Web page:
Cygnus nebulae

This is easily the best astro shot I’ve managed to date. Taken using a combination of the cross filter and the new didymium / red enhancing filter which really draws out the nebulosity in Cygnus. The North America nebula, Pelican nebula and Butterfly nebula can all be seen in this 1000 second (10×100 seconds) exposure.

I’ll probably try the same shot again, but without using the cross filter. I think it can work well in single exposures, but Deep Sky Stacker has a hard time with multiple exposures, and the effect gets a bit too distracting.

Details: Nikon D7000, Nikkor 50mm/f1.8 at f4. 16 minutes 40 seconds (10 x 100 seconds) at iso 800. Using cross filter and didymium filter. Stacked with Deep Sky Stacker and tracked with barn door tracker.

north american nebula red intensifier

A few days later I had a go at imaging the North America nebula with the Nikkor 18-105mm/f3.5-5.6 lens. I accidentally took the photos as 70mm, so there isn’t much difference to the 50mm; just a lot less light gathering power!

Details: Nikon D7000, Nikkor 18-105mm/f3.5-5.6 at 70mm and f5.2. 18 minutes (12 x 90 seconds) at iso 1600. Using didymium filter. Stacked with Deep Sky Stacker and tracked with barn door tracker.

Update…

Since purchasing the Nikkor 180 f2.8 lens I’ve had another go at the nebulosity in the Sadr region. I’ve been experimenting with ISO settings, taking this image at ISO 6400. However I think I’ll stick to lower ISOs in the future (1600 and below) as the results at higher ISOs begin to deteriorate.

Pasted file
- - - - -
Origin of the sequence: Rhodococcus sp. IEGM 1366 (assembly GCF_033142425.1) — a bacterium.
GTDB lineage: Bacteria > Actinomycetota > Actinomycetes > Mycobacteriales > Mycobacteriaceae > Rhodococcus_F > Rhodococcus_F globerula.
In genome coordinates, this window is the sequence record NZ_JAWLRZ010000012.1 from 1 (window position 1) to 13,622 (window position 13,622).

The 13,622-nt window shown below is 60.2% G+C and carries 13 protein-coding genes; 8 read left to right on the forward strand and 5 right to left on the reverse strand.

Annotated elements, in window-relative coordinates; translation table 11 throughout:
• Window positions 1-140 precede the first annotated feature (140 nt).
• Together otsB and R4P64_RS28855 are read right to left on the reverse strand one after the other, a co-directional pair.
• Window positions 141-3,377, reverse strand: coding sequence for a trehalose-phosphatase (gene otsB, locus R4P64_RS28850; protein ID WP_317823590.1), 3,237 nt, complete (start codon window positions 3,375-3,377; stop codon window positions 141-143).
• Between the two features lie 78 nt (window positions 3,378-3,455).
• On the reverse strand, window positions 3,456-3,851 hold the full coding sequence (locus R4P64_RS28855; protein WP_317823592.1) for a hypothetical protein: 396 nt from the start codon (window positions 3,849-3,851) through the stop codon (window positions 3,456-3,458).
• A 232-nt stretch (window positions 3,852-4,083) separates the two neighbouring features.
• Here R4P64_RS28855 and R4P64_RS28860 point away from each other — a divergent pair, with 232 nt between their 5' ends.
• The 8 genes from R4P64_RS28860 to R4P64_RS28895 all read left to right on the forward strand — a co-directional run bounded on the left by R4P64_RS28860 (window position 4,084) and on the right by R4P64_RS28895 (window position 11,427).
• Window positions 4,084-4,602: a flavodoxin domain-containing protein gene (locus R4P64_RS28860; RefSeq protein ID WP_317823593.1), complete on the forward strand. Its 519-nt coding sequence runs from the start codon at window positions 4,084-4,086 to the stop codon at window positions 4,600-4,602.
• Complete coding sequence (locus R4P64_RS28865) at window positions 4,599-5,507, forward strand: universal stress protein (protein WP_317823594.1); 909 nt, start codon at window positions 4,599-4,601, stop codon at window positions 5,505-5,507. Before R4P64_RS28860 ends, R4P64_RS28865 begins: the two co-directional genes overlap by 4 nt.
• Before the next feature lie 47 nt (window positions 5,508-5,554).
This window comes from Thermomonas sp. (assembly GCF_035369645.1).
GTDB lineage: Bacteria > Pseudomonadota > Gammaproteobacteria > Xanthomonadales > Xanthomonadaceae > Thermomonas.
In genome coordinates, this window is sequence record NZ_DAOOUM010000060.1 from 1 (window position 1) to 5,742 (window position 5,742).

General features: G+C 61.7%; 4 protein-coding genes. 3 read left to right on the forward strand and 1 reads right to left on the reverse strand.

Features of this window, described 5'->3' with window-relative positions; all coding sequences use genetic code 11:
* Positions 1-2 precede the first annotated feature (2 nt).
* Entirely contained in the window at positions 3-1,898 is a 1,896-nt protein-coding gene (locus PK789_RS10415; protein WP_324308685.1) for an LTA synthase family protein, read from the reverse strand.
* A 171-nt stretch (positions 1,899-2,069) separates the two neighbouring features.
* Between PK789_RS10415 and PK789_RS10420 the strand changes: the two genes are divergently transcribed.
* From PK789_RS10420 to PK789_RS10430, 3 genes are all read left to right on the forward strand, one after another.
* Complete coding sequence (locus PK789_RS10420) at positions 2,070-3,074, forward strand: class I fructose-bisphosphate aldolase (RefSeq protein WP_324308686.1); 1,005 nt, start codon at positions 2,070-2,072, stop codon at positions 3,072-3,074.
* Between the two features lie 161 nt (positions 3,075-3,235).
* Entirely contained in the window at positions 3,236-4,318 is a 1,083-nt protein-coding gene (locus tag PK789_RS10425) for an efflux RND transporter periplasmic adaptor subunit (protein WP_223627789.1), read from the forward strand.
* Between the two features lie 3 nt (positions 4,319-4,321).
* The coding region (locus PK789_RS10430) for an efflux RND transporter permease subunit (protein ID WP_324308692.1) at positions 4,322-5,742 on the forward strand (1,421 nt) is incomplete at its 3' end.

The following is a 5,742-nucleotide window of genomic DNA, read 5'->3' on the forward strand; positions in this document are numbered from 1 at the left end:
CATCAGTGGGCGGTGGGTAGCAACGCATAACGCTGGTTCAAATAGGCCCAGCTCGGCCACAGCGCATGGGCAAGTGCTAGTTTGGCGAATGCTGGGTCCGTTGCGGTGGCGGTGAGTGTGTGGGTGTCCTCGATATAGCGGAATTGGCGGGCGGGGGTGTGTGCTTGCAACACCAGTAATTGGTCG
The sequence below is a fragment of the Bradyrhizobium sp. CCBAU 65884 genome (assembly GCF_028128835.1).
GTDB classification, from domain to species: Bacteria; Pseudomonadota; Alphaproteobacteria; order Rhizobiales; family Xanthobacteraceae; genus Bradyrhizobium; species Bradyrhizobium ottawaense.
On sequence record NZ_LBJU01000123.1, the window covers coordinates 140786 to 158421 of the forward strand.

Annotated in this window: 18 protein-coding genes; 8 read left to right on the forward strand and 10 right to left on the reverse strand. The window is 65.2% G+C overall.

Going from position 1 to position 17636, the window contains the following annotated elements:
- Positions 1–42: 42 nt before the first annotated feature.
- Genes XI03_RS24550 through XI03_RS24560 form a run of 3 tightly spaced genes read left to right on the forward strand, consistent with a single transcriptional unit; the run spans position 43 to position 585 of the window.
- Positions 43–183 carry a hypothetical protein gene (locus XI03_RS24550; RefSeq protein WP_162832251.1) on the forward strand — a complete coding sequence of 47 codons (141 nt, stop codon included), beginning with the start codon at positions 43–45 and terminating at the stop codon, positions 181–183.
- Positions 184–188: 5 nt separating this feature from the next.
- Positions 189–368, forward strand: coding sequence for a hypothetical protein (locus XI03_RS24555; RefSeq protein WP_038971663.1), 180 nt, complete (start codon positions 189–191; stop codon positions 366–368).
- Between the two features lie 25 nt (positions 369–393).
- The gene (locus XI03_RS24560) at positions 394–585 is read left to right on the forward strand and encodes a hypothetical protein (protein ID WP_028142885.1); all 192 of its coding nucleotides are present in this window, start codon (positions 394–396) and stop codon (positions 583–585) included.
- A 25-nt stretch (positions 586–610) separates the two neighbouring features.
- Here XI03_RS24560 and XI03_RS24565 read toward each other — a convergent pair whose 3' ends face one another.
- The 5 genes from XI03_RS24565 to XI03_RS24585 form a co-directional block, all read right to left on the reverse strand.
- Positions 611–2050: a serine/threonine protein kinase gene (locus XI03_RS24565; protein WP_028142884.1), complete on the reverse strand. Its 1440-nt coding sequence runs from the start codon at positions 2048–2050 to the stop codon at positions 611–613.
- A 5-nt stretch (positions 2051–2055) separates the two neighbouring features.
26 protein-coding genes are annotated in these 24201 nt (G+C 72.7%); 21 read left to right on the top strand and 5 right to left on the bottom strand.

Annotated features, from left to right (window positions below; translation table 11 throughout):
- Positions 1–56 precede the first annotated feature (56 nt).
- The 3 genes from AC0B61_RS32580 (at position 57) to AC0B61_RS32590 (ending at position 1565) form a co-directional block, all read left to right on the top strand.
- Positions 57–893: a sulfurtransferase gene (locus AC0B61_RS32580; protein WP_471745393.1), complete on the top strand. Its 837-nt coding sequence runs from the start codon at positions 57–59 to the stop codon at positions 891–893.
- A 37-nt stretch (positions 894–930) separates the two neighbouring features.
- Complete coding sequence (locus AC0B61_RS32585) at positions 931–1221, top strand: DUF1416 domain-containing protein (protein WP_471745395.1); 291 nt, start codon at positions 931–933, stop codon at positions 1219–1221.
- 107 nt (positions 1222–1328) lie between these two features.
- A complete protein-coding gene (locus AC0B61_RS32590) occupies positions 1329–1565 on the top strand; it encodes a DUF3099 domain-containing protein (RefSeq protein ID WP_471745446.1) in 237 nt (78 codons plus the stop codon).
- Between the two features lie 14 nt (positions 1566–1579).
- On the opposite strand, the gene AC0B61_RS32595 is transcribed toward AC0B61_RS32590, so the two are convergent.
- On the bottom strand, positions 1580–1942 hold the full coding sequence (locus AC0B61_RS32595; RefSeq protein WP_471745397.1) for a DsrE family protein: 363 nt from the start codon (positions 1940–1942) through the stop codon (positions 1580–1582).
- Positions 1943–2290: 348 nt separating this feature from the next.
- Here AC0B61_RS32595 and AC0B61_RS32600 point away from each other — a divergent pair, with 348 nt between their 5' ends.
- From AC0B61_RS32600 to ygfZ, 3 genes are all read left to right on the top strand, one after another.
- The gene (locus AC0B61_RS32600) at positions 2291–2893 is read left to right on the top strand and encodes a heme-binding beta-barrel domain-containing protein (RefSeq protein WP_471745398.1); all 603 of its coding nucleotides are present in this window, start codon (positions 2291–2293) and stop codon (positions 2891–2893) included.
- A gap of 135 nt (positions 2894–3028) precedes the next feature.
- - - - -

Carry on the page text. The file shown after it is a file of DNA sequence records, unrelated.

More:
Cygnus Gamma Cygni Sadr region nebula

Details: Nikon D7000Nikkor 180mm f2.8 at f2.8. 7 minutes (14 x 30 seconds) at iso 6400. Using didymium filter. Stacked with Deep Sky Stacker and tracked with barn door tracker.

Testing out the barn door tracker

Looking to test the newly improved ‘barn door’ tracker to its limit, I dusted off my old Sigma 75-200mm/f3.8 with 2x tele-converter. But with a hefty 600mm 35mm equivalent focal length, I was prepared for the worst.

barn door tracker image of M13 Globular ClusterAfter less than a minute of polar alignment, and unable to frame the shot through the viewfinder (due to an awkward angle), I pointed the camera vaguely in the direction of the Great Globular Cluster in Hercules, and opened the shutter for a 30 second shot. Without a watch to count the seconds, I manually moved the dial round, counting the seconds off in my head.

Checking the screen, to my amazement, there it was! Not only had I centred the cluster first time, but there were virtually no trails. I know the shot is pathetic compared to most, but for a home-made, hand guided barn door tracker, cobbled together for under £10, I was blown away by the result.

Shown here is a single 30 second exposure (iso 2000) without the didymium filter, giving it much more colour than the final stacked image.

Details: Nikon D7000, Sigma 75-200mm/f3.8 (at 400mm with 2x converter). 5 minute exposure (10 x 30 seconds) at iso 3200 with didymium filter. Stacked with Deep Sky Stacker and tracked with barn door tracker.